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Theater student on fire

September 20, 2012

 

Jake Guinn auditions in the upcoming Stone Theatre production “KAB Man.” – Photo by Deepanjan Mukhopadhyay

Pyrotechnic experience gained during summer internship

 

MELISSA GRAJEK
Staff Reporter

 

This is the first in a five-part series on the unique experiences of Tech students who participated in summer internships. Each of the students left Ruston to get first-hand experience in their respective fields.

 

For many students, summer is a time to kick back, relax and pack as much non-school related fun into those three months before the fall quarter commences.

 

However, for senior theater major Jake Guinn, the summer became a green light for adventure filled with travel, outstanding facial hair and 17th century style sword fighting.

 

Guinn, son of the 15th fight master within the Society for American Fight Masters and Louisiana Tech’s Director of the School of Performing Arts, Professor Mark Guinn, began following in his father’s footsteps at the age of 12.

 

“I took an interest in it when I was younger,” Guinn said. “There’s nothing better to be doing than playing with swords. I’d rather be a swash-buckling pirate than a bookworm.”

 

Looking for experience beyond the classroom, Guinn traveled outside of Louisiana and worked with four theaters over the summer.

 

Starting off in Cherokee, N.C., Guinn worked for eight weeks as the assistant fight director where he taught stage combat and served as head pyrotechnician. He also instructed actors how to properly handle firearms. As head pyrotech, Guinn said part of his job was to build and discharge various pyrotechnic effects throughout the shows.

 

“It was a really fantastic experience,” he said.

 

After leaving North Carolina, Guinn said he traveled to Beckley, W.Va., where he worked at the Theater of West Virginia.

 

In the summer of 2011, Guinn served as the head pyrotechnician at the theater.

 

He said he revisited the theater this past summer to serve as consultant.

 

Guinn later joined his father in Boone, N.C., where he assisted with a stage combat workshop.

 

Through the use of various prop weapons, advanced students were taught the advanced stage combat theory techniques.

 

Shortly after, Guinn moved to Kentucky where he lived and studied with fight master Drew Fracher, the No. 1 student of a founding member of the Society of American Fight Directors.

 

“He’s kind of like the grandfather to a lot of the teachers and even a lot of the fight masters who are now really big names in the industry,” said Guinn.

 

Nestled in the hayloft of a barn on Fracher’s Kentucky farm, Guinn studied 17th century texts on swordplay and European martial arts to help develop choreography for an upcoming production at two-time Tony Award-winning regional theater Cincinnati Playhouse in the Park.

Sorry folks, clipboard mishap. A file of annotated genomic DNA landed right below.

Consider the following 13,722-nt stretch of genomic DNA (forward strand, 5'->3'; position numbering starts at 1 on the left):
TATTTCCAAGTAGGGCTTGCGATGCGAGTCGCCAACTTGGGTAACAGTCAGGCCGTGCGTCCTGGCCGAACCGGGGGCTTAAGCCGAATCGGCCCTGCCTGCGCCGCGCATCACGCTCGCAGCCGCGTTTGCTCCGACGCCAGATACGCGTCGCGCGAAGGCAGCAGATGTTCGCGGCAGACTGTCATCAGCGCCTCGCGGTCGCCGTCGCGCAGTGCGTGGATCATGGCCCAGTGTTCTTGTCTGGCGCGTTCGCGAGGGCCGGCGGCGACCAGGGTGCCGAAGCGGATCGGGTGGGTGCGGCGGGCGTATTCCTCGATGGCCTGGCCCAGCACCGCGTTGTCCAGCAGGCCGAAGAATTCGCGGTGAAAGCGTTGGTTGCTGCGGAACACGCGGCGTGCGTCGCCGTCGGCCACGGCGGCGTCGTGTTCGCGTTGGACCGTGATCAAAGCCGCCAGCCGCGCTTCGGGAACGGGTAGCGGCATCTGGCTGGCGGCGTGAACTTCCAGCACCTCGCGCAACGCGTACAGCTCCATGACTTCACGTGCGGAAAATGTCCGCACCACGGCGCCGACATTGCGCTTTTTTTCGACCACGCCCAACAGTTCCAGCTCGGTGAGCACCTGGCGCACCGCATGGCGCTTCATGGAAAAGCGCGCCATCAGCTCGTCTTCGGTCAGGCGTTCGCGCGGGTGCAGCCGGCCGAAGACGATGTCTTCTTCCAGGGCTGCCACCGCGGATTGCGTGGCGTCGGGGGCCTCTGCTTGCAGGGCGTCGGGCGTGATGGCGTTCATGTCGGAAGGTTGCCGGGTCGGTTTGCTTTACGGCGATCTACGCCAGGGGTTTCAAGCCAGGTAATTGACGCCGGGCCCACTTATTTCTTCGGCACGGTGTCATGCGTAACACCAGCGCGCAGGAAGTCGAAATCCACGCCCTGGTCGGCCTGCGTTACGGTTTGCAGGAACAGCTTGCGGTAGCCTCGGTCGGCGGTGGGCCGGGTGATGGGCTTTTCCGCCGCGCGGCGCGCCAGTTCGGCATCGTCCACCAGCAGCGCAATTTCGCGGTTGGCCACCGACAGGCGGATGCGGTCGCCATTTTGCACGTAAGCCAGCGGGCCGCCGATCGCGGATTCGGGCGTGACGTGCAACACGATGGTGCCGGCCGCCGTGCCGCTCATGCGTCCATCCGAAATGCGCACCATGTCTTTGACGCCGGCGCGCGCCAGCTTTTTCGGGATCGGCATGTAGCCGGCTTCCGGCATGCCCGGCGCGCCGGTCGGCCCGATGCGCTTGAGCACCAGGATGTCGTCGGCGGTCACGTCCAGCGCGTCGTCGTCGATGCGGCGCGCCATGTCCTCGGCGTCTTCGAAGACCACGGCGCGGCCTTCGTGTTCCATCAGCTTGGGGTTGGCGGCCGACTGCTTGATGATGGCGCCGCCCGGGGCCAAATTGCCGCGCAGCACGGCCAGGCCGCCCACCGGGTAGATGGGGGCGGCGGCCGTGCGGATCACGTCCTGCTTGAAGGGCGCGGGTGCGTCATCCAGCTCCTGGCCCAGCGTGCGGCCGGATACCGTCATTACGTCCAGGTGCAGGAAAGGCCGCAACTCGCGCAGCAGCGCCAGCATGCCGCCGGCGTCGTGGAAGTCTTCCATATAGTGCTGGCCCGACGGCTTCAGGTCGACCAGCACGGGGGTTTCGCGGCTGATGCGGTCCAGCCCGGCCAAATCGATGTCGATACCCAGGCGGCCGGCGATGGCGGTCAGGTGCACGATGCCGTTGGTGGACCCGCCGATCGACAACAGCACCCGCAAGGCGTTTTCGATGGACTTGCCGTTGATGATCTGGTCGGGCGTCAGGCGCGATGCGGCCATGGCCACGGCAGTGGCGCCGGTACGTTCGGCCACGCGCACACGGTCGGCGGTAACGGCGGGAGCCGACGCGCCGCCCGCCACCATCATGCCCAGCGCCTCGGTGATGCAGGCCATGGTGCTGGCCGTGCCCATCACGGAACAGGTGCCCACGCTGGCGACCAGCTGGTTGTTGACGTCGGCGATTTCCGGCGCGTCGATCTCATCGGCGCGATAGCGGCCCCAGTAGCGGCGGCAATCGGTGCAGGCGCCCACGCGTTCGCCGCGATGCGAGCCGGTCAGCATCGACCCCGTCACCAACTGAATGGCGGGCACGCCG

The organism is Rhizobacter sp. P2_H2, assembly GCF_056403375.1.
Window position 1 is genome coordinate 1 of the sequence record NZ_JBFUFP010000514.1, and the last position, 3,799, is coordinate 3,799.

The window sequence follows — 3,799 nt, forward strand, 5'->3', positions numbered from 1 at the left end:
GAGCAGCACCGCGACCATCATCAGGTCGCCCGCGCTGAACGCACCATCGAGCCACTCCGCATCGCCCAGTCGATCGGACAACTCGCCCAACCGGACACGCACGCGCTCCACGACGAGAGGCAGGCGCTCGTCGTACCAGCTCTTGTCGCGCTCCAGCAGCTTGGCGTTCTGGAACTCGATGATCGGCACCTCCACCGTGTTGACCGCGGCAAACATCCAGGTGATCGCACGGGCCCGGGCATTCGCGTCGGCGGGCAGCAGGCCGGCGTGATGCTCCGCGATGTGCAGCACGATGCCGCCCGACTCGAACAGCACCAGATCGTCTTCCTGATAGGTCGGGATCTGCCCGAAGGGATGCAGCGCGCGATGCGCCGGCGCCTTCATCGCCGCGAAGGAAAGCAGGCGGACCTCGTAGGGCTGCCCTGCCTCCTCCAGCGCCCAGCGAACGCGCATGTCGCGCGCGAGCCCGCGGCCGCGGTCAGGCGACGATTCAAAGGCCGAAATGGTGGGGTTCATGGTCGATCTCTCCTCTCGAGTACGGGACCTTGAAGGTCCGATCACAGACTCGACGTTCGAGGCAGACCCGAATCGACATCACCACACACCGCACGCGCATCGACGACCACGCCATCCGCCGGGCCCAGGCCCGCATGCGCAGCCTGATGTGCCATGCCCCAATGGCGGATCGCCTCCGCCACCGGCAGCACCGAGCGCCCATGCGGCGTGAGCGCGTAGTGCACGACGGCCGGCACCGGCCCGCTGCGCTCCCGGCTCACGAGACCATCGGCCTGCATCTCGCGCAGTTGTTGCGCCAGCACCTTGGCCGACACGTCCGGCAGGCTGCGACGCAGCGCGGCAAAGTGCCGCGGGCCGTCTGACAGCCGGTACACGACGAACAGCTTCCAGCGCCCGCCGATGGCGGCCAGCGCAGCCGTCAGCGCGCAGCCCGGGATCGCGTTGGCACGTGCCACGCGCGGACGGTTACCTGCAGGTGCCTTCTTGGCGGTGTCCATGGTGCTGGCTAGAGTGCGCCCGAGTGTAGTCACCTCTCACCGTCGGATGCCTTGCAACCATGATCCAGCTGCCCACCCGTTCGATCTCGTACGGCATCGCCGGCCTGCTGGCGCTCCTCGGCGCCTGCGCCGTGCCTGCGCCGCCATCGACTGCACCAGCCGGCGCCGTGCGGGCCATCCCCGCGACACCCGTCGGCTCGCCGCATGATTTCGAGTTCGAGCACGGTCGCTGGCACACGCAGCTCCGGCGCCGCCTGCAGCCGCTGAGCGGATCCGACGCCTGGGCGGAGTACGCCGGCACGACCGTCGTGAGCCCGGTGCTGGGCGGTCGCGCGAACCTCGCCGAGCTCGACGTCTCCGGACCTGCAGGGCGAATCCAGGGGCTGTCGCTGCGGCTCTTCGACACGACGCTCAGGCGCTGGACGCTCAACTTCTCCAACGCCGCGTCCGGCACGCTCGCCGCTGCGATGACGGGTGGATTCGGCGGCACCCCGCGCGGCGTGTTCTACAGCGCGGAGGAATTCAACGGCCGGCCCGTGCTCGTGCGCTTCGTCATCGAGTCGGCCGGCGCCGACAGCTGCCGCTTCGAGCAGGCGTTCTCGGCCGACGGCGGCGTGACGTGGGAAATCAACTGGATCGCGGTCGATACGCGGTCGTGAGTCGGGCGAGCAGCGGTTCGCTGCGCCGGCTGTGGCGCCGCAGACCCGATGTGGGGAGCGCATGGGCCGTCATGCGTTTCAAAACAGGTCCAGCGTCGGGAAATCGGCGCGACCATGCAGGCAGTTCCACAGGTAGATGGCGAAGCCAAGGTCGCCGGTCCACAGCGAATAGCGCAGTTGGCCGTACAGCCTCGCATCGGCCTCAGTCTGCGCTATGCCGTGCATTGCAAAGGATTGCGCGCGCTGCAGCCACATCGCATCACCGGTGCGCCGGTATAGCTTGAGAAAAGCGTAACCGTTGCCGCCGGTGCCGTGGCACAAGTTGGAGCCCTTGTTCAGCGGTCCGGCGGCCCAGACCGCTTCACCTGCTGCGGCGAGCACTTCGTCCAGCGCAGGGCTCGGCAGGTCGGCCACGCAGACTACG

“They were doing an adaptation of the Three Musketeers, so lots of fights, big set,” he said. “Total fun right? Fantastic facial hair, by all of the men! It was great! I was so jealous of all the mustaches.”

 

Along with studying 400-year-old swordplay techniques and marveling over majestic mustaches, Guinn said he worked as assistant fight director alongside the new artistic director from Washington, Blake Robison.

 

Aside from being raised in the profession, Guinn said he began exploring outdoor drama in 2002, working in Blue Jacket in Ohio, Horn in the West, and eventually the Theater of West Virginia.

 

Unlike some majors where classes provide a majority of material needed to qualify for a job after graduation, theater requires not only experience outside the classroom but connections and strong contacts within the industry.

 

“The resume does so much for you but ultimately it’s like, ‘Hey man I need a job, do you have a position for me?’” Guinn said. “Ultimately, in the theater world what it is, is work experience.”

 

Though Guinn did not earn any college credits for his summer’s work, as a graduating student he said he gained something more valuable: real-life experience.

 

In a competitive industry such as theater, Guinn said, graduating from the right school provides connections but nothing may replace real life work ethics gained from having to create such contacts.

 

“We as students have to actively go out and find work which in a way makes us more valuable because, though we may not come out with the credentials, we come out with a work ethic that is somewhat unparalleled by those other people,” he said. “Even if they may be slightly more talented, we can work a damn lot harder.”

 

Email comments to mag043@latech.edu.

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